Pearl S. Buck was a Pulitzer and Nobel Award-winning American author, a humanitarian, and an activist. You may not have read her novels — knowledge of her is fading with the years — but you’ll probably recognize the names of at least one of her works: The Good Earth.
Drawing on her childhood spent in China, Buck published The Good Earth in 1931, revealing family life in a Chinese village in the early 20th century. The first book in a trilogy, it was followed by Sons (1932) and A House Divided (1935). It was the best-selling novel in the United States in both 1931 and 1932, won the Pulitzer Prize for Fiction in 1932, and was influential in Buck’s winning the Nobel Prize for Literature in 1938. It also helped influence the outcome of World War II: its depiction of Chinese culture enabled a wider acceptance of China as an ally against Japan.
Buck used her fame to highlight the rights of marginalized communities, including people of color, people with disabilities, women, biracial children, and immigrants — all issues are still relevant today. Beyond using her writing to bring attention to these social justice issues, she took action.
You have two choices of tours of the historic Bucks County house: the traditional house tour, and the Taking Action Tour, which includes visitors in an interactive dialogue throughout the tour of the actual house. The docent shared the story of Pearl S. Buck’s forward-thinking human rights advocacy for issues that remain relevant today — the plight of children throughout the world, how we view race in society, and women’s human rights. What’s really cool is that as you are in a particular room, you hear how Buck used that room in her human rights advocacies.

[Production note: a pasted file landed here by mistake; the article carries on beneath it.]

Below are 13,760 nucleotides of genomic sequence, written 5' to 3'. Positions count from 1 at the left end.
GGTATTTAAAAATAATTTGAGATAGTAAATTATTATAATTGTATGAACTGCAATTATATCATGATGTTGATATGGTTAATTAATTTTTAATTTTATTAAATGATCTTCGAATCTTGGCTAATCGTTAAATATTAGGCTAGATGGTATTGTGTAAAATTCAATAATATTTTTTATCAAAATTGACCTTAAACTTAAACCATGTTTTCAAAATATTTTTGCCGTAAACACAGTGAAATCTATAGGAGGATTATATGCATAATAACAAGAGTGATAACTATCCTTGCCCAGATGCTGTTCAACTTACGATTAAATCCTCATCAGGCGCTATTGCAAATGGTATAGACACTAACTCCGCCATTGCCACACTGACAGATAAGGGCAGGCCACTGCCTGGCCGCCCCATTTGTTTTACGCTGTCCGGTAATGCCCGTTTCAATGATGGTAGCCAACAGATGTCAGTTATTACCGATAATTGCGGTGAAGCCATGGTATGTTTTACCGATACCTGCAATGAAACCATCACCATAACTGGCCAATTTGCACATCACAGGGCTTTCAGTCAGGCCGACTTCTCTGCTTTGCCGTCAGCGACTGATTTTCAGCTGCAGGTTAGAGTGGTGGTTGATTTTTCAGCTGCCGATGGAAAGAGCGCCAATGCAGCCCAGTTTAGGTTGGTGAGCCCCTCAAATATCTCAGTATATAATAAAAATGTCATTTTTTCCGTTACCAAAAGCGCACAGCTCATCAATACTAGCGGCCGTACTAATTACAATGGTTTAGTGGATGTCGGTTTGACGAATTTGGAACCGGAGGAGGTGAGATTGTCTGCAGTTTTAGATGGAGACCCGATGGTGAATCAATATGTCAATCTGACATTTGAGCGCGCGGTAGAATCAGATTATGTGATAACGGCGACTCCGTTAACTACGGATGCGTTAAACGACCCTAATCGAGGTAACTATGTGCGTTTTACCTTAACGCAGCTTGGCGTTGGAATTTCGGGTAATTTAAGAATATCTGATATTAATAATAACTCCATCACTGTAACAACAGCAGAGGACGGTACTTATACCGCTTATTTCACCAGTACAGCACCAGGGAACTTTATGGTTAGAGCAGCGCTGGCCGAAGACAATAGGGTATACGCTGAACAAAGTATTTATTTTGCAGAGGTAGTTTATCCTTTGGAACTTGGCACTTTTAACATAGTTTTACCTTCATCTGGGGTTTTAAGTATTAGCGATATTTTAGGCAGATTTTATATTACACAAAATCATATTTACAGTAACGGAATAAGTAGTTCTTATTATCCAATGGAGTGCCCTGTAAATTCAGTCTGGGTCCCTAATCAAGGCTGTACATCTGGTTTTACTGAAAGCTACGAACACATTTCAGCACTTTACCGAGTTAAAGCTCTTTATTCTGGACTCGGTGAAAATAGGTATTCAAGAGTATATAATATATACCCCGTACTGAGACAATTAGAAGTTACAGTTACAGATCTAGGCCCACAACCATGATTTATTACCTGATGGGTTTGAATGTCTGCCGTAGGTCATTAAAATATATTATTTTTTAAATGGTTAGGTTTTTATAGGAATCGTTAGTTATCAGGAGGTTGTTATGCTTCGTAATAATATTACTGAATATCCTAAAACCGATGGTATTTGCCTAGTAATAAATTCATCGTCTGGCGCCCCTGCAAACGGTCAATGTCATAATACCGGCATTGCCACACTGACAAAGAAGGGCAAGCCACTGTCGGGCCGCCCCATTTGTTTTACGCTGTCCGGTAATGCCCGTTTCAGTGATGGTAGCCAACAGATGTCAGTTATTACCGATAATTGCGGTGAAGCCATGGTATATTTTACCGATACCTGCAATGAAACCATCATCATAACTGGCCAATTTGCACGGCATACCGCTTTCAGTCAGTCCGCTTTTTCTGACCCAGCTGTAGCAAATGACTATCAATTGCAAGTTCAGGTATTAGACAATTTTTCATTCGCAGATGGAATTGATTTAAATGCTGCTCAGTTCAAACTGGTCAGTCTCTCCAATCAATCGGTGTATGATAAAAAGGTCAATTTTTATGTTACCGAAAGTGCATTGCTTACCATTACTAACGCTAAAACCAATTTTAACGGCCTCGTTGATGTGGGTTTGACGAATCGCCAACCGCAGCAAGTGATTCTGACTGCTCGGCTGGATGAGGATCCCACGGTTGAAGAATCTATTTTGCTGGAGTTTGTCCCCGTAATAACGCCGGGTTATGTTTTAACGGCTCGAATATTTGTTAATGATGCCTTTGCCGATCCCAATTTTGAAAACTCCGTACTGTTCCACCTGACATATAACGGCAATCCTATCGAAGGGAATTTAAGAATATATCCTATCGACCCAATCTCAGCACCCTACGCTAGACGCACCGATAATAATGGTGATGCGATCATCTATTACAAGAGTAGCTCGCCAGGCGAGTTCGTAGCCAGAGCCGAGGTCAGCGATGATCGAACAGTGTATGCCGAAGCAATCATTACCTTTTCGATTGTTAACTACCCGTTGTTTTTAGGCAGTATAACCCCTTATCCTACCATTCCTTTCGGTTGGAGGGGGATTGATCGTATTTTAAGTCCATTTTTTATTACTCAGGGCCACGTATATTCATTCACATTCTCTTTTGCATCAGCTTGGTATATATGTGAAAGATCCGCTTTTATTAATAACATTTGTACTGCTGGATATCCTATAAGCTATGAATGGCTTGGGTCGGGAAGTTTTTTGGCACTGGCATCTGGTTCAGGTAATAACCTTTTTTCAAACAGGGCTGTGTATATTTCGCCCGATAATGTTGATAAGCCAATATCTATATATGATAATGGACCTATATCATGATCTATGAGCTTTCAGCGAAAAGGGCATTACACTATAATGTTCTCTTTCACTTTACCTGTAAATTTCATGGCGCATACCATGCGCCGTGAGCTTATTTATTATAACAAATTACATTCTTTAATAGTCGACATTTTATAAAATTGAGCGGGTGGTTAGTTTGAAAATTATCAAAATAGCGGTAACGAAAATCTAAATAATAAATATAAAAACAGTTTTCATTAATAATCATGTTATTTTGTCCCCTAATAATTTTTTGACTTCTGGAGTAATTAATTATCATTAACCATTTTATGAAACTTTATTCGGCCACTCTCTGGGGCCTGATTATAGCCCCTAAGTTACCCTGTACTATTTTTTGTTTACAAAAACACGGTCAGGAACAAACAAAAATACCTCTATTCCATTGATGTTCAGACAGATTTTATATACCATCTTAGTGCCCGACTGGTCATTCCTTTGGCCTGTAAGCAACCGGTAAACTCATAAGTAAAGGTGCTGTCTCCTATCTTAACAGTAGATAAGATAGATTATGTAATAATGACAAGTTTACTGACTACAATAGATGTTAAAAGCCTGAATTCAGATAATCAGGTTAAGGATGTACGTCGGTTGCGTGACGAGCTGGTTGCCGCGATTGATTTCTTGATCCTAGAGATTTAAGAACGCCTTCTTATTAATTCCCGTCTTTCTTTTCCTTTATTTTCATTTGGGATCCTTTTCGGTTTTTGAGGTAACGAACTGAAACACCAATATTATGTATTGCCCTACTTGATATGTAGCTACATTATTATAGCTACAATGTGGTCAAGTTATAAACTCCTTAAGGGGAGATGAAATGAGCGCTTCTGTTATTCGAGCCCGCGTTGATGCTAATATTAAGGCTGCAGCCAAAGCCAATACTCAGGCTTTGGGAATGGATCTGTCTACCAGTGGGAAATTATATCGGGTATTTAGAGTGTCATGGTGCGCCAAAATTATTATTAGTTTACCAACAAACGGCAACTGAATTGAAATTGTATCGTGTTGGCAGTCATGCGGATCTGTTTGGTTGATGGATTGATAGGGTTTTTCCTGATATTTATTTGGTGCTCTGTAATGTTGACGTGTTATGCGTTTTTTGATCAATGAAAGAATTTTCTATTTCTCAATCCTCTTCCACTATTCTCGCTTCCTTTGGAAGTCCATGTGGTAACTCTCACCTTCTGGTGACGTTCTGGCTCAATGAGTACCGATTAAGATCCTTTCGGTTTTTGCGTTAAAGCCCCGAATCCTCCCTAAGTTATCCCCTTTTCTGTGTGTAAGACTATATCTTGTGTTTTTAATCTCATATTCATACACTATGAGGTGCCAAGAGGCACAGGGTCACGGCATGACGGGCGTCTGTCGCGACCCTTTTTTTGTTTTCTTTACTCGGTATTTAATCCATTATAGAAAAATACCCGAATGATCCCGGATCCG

My friend and I found this house tour to be one of the best we’ve experienced — and after writing MidAtlanticDayTrips for five years, I’ve been on quite a few! We were engaged, along with others on the tour, in an ongoing conversation about subjects important to Buck.
As you engage in the advocacy discussion, you tour the rooms of the house, which offers a rich, mostly intact collection that feels as if Buck and her family still lived there.
Objects from the ordinary (a closet full of board games played by the family) to the extraordinary (the typewriter Buck used to write The Good Earth) add to the fascinating experience. Other interesting items include rare artwork from around the world, period furnishings, personal clothing, and a library stocked with hundreds of books (including those by her favorite author, Charles Dickens).
If you are looking for an enlightening and uplifting experience that will inspire you to embrace Buck’s principles and practice, this tour is for you.
|Whimsical but meaningful sculptures adorn the gardens around Buck’s home.|
Getting there: 520 Dublin Road, Perkasie, PA 18944
Hours: Please check the website for tour times.